I’d like to learn what you do to save on energy as well as how you look at the whole energy use verses CO2 picture.
I’m keenly interested to learn about changes you’ve made in both your office and manufacturing facilities to conserve and how these changes have affected your colleagues (if at all).
Tuesday, May 12, 2009
I like to talk about time manage- ment because it's a phrase that I grew up with in my corporate career. But let's be straight:
Just as 2+ 1 does not equal 4,
Managing Time does not equal Productivity.
I'm not saying you won't get a lot of things done by understanding all the things you want to do, all the things you're getting paid to do, then breaking down those projects into actionable tasks. you could be super busy doing all those tasks and more having lots of 'checks' in your planner.
By working and even finishing tasks that don't get you closer to reaching your goals - work or personal, you'll find yourself perhaps more stressed and feeling like you don't have enough time in the day because what you are working on isn't in harmony with what you ultimately want to do. Perhaps what you choose to do everyday (even following your to-do list) isn't getting you any closer to the end of your project.
If you're not working on the right stuff (- on what's important to you -) deep down you know it. Deep down you know what you should be working on. This knowledge you carry deep down inside of you is screaming for attention and this is causing you stress.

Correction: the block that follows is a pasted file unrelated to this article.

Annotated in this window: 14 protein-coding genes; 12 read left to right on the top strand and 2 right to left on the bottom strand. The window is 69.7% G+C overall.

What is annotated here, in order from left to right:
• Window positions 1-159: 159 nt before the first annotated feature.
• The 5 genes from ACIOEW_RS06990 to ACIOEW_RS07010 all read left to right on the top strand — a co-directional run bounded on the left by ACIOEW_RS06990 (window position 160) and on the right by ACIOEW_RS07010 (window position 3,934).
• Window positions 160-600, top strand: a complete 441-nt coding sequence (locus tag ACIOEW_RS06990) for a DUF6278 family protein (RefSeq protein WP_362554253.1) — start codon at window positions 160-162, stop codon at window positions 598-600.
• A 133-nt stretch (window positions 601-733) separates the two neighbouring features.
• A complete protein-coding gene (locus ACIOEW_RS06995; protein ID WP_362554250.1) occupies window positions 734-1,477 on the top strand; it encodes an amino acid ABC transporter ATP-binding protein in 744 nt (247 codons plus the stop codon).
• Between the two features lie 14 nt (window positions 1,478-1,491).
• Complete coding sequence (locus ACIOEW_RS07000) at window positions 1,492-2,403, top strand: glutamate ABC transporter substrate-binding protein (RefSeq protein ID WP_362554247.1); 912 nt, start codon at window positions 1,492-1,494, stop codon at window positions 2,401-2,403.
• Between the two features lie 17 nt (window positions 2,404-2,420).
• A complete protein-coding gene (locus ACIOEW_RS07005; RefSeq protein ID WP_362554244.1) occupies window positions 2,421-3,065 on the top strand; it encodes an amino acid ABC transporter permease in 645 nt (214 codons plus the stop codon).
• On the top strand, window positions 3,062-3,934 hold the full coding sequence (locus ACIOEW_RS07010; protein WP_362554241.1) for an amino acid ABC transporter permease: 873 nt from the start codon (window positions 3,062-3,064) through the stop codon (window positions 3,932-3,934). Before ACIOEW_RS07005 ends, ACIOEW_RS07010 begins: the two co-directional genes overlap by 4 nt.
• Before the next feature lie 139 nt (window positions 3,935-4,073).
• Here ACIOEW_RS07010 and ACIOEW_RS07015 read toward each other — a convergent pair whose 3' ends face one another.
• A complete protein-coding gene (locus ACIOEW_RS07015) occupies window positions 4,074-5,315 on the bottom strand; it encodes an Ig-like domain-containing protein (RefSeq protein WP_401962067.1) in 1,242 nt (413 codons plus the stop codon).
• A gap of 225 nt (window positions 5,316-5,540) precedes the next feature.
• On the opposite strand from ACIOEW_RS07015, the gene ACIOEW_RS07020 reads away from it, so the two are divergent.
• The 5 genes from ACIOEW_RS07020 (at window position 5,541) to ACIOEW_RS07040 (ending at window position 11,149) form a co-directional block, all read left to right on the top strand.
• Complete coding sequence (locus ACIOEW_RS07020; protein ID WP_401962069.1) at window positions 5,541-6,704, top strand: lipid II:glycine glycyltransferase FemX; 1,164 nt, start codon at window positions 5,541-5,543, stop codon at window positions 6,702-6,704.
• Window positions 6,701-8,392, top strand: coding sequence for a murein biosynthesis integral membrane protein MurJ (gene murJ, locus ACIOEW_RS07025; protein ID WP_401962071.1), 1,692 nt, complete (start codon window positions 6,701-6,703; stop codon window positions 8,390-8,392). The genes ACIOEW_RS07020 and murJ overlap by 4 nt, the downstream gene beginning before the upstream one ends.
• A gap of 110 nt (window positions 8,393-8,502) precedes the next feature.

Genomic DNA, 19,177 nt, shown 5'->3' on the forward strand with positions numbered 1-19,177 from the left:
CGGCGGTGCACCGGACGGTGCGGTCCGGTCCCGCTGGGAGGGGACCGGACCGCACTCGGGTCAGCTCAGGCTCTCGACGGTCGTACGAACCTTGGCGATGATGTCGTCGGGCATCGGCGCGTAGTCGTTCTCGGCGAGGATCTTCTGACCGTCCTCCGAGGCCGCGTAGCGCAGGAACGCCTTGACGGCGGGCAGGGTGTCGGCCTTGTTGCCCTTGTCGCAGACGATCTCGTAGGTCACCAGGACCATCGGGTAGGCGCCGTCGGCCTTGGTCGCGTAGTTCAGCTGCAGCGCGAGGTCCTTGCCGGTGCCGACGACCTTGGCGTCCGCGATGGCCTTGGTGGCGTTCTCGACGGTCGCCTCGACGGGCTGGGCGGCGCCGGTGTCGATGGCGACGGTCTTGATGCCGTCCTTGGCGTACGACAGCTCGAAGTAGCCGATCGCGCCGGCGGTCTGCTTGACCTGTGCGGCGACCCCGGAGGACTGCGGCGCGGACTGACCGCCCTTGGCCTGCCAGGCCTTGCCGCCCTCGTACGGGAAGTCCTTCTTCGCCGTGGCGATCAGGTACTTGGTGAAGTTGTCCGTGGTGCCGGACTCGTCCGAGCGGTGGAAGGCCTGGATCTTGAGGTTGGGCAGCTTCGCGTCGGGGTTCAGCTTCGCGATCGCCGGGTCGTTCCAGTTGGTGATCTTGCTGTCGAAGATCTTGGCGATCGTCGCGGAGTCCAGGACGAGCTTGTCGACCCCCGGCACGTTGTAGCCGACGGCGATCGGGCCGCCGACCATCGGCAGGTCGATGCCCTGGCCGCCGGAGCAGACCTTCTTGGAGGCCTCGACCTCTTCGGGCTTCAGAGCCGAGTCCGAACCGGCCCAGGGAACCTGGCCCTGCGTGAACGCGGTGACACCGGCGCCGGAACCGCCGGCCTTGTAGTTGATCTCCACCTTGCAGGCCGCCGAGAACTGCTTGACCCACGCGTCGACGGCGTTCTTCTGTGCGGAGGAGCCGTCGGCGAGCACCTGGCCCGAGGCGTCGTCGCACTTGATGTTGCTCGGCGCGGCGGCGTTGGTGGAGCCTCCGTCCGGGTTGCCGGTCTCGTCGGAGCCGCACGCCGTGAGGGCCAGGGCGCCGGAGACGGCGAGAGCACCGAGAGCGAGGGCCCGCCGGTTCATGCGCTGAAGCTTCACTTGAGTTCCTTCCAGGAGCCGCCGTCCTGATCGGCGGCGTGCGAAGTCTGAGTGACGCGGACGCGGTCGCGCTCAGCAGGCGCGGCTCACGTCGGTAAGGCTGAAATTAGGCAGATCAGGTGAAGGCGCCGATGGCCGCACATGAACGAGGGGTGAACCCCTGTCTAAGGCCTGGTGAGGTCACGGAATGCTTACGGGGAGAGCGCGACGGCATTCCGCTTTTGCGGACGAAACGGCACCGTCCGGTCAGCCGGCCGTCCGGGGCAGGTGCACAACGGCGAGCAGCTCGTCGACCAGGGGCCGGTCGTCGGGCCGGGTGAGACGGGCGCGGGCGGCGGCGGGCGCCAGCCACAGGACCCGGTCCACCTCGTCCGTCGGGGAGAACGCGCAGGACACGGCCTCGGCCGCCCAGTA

Important tasks support both your values and your goals. These goals could be work related and assigned. These goals could be personal ventures. The same rules apply.
Understand the big picture of what you're trying to achieve. From this you can define the path to get there: what needs to happen, who you will work with, how to do it, and what you don't know.
Understand what it is you really want to achieve. We have a lot of ideas in business and it is all our job to ensure that what we do supports the corporate vision. Has your project deviated? Perhaps it's time to stop - or redine the corporate direction. Is the corporation you?
Focus on showing up for yourself. If you've gone to the trouble of understanding how your direction supports the project that supports the vision of the company and you know how to get there, what are you doing continuing research for that old project this morning - or worse, checking your email and twitter accounts 25 times a day? (go ahead, track how many times per day you look - it may surprise you)
The constant review of your plan and important tasks you've assigned yourself each day will remind you how you can be best productive. You will work on your important stuff.
You can always procrastinate tomorrow.
Rarely do I start a project where I know everything about what I need to do and the technology required.
What do you do when you don't know?
Building momentum for yourself is equally important as building and maintaining momentum for a team. Momentum inspires, energizes, and creates believers. Sometimes it's necessary to make a decision when all the information isn't present. To quote an old manager, you "reserve the right to get smarter." There will always be things you don't know. Building time into your schedule and planning to learn may help remove your personal "this road ends" signs.